Food for Thought

Culinary heritage, nostalgia, and food history

Authored by: Paul Cleave

The Routledge Handbook of Sustainable Food and Gastronomy

Print publication date:  May  2015
Online publication date:  June  2015

Print ISBN: 9780415702553
eBook ISBN: 9780203795699
Adobe ISBN: 9781134457335

10.4324/9780203795699.ch4

 

Abstract

Our food, how and what we eat is constantly changing. Food historians have documented the evolution of our diets (Drummond and Wilbraham, 1957; Spencer, 2002; Tannahill, 1973), suggesting that change is stimulated by many factors: political, social, economic, and ethical. These are complemented by Visser (1991: 345), who draws on examples of culinary tradition in the consumption of special, celebratory meals and day-to-day eating. Spang (2000: 2) identifies the origins of modern commercial hospitality, and the restaurant as a space of urban sociability since emerging in the late eighteenth century. Learning from the past and the experiences of others develops our understanding of society and the evolving role of gastronomy.

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Food for Thought

Introduction

Our food, how and what we eat is constantly changing. Food historians have documented the evolution of our diets (Drummond and Wilbraham, 1957; Spencer, 2002; Tannahill, 1973), suggesting that change is stimulated by many factors: political, social, economic, and ethical. These are complemented by Visser (1991: 345), who draws on examples of culinary tradition in the consumption of special, celebratory meals and day-to-day eating. Spang (2000: 2) identifies the origins of modern commercial hospitality, and the restaurant as a space of urban sociability since emerging in the late eighteenth century. Learning from the past and the experiences of others develops our understanding of society and the evolving role of gastronomy.

This chapter proposes that an appreciation of food history in the context of Lashley’s (2007) domains of domestic and commercial hospitality is significant in future gastronomic/culinary development. Drawing on the valuable work of late nineteenth- and early twentieth-century food writers – for example, Newnham-Davis (1912, 1914), Hartley (1979), White (1932), and the English Folk Cookery Association in the 1930s – it includes examples of European hotels and restaurants. These provide a framework for investigation, and demonstrate how foods are influenced by other cultures and traditions, and are subsequently presented to the visiting public.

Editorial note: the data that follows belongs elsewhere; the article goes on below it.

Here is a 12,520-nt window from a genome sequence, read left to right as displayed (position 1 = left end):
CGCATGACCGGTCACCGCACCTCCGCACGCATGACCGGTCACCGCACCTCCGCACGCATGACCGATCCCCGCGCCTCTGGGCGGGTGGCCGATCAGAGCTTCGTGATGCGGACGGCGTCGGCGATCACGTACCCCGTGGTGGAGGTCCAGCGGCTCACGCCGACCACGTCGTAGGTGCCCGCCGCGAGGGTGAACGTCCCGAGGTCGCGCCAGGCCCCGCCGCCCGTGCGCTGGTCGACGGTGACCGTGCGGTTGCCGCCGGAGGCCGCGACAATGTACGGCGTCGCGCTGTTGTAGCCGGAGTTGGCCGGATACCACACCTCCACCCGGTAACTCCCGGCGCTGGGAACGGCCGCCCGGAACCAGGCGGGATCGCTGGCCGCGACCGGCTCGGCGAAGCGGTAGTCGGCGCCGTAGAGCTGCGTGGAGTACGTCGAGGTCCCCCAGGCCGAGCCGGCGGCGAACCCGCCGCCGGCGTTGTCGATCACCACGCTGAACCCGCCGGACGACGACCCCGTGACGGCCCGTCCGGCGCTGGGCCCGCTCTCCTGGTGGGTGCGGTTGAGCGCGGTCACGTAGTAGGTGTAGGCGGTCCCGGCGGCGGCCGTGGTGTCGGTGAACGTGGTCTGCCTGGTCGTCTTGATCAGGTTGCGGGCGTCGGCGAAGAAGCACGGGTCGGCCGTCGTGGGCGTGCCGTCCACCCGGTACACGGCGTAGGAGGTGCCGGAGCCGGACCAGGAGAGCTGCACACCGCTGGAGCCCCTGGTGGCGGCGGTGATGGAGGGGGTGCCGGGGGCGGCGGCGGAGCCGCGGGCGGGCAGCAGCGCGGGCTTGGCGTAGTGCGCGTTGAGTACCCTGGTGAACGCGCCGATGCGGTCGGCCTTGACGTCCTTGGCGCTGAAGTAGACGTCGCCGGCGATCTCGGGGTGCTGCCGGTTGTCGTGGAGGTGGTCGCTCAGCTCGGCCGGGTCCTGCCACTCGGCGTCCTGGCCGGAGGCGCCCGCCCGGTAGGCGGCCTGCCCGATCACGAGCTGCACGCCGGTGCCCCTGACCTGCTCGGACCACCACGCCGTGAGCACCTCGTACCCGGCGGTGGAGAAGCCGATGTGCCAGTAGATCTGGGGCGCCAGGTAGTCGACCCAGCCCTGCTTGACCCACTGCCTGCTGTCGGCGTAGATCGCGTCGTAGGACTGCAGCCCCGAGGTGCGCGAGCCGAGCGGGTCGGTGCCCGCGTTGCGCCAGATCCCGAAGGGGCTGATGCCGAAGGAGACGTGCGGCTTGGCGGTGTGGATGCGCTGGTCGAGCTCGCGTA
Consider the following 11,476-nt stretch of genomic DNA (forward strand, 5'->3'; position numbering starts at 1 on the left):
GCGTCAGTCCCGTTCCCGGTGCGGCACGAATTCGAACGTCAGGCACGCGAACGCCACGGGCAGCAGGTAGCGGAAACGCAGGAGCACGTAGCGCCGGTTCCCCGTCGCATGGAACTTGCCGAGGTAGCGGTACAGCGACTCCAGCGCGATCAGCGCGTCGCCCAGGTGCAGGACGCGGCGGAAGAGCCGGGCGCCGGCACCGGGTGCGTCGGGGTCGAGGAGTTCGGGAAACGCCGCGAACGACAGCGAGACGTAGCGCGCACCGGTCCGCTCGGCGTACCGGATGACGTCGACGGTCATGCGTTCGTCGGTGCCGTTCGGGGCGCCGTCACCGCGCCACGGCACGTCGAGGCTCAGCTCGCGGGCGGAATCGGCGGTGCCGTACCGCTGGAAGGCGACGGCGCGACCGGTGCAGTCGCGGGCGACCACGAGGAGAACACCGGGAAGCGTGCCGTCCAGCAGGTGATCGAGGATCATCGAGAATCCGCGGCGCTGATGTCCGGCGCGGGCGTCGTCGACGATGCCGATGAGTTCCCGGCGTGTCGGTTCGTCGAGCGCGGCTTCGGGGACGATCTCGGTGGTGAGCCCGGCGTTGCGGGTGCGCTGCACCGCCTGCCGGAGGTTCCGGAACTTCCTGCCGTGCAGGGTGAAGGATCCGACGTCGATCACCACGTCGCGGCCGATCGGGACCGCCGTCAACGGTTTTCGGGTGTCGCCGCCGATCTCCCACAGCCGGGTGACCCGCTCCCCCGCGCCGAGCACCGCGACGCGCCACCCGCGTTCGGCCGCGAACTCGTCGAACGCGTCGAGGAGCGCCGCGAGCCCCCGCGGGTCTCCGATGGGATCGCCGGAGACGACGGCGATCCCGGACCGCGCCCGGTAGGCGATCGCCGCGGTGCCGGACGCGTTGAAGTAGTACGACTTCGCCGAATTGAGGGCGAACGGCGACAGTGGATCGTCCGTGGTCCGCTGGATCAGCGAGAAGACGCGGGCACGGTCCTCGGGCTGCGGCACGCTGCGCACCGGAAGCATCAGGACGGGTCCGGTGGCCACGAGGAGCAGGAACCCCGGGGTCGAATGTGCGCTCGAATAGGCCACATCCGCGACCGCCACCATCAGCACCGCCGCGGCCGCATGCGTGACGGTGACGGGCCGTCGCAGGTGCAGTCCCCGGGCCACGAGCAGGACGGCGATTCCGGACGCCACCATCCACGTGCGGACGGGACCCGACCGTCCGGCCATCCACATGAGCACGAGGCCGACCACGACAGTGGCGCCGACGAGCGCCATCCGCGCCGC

Utilizing the timescale of a century, the changing experience of hospitality will be employed to show how food is subject to trends and fashions and that, as our taste and lifestyles change, so does food consumption. Examples from the early twentieth century demonstrate how culinary taste is influenced by world events and technology, and that the experience of eating away from home has evolved. This is an important period in the historiography of gastronomy and hospitality. The public were becoming accustomed to travel for leisure, whether on a day excursion, staying at a holiday camp, or on a European tour (Graves and Hodge, 1941: 380–381). Trends in leisure consumption are identified by Pimlott (1976: 241–242), who suggests that, by the early twentieth century, holidaymaking had become a cult and was for many associated with the prevailing attraction of health resorts and an interest in fitness (Fortescue-Fox, 1938). Hall and Gössling (2013: 10–14), assert that there is an increasing public and academic interest in local foods, sustainability, and food tourism. A growing world population and changes in dietary preference are contrasted with the proliferation of local food systems. These are characterized by a close relationship between producer and consumer. The origins and logic of farmers’ markets, Slow Food, and sourcing local produce and suppliers can be detected in examples from our collective culinary history. This chapter explores origins and influences of current trends in sustainable food production and consumption.

Food consumption: eating away from home